Writerfella here --
Wrong-O, Caped Crusader! writerfella stated that the movie matched writerfella's own pre-existing ideas and opinions, based on his own studies and researches. An parallel comparison was made by writerfella between his interpretations and understandings from first reading the Superman comics and the film SUPERMAN THE MOVIE, per exemplum with the young Clark Kent running in mid-air, which was EXACTLY as writerfella saw it in his own mind.
Nowhere would writerfella ever have the temerity to claim that his ideas and opinions are historically accurate, as ANYONE who made such a claim would be admitting that what they call their ideas and opinions ARE NOT THEIR OWN!
As well, writerfella only answers questions if the inquirer is sincere, and if not, then if the inquirer is 'I wanta Easta egg, I wanta Easta egg!' persistent.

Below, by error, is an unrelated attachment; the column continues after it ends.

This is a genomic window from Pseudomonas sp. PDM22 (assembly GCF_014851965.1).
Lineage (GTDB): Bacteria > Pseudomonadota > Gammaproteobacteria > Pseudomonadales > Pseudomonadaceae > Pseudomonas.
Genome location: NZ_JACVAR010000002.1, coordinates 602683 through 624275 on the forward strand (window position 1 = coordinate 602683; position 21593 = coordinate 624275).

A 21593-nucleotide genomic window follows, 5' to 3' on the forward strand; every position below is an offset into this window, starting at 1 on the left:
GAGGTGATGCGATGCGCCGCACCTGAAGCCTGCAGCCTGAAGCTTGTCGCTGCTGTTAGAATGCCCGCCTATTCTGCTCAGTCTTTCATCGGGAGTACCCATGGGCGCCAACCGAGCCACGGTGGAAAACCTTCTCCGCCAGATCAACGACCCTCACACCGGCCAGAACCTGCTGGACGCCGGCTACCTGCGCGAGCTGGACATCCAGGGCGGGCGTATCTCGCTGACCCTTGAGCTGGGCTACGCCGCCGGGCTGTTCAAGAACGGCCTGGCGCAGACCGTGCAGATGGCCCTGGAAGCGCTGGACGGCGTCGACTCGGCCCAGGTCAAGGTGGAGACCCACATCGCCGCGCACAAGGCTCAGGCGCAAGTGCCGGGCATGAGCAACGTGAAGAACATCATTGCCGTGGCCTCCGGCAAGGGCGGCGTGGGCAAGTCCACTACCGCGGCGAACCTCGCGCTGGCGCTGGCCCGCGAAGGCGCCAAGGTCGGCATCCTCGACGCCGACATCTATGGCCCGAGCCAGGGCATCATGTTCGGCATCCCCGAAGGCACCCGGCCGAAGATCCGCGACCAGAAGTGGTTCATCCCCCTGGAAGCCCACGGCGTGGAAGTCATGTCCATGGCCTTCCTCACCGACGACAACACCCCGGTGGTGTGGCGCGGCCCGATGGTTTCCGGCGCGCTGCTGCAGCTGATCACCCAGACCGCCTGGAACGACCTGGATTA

And writerfella also subscribes to Albert Einstein's cogent observation that, "Imagination is more important than knowledge. Knowledge is limited, but imagination encircles the world."
I see. So Gibson has "imaginative" ideas about the Maya that have no basis in reality. And your ideas match his, so yours also have no basis in reality. I stand corrected.
Writerfella here --
Omigosh! You got it! Holy semantics, Batman!
Re "writerfella is not an intellectual dilletante" [sic] again: Right. Judging by your comments here, you certainly aren't an intellectual. You're just a dilettante. (A dilettante who can't even spell "dilettante," that is.)
Next time you comment on a movie such as Apocalypto, tell us in advance that your ideas have no basis in reality. Then we won't waste time taking them seriously.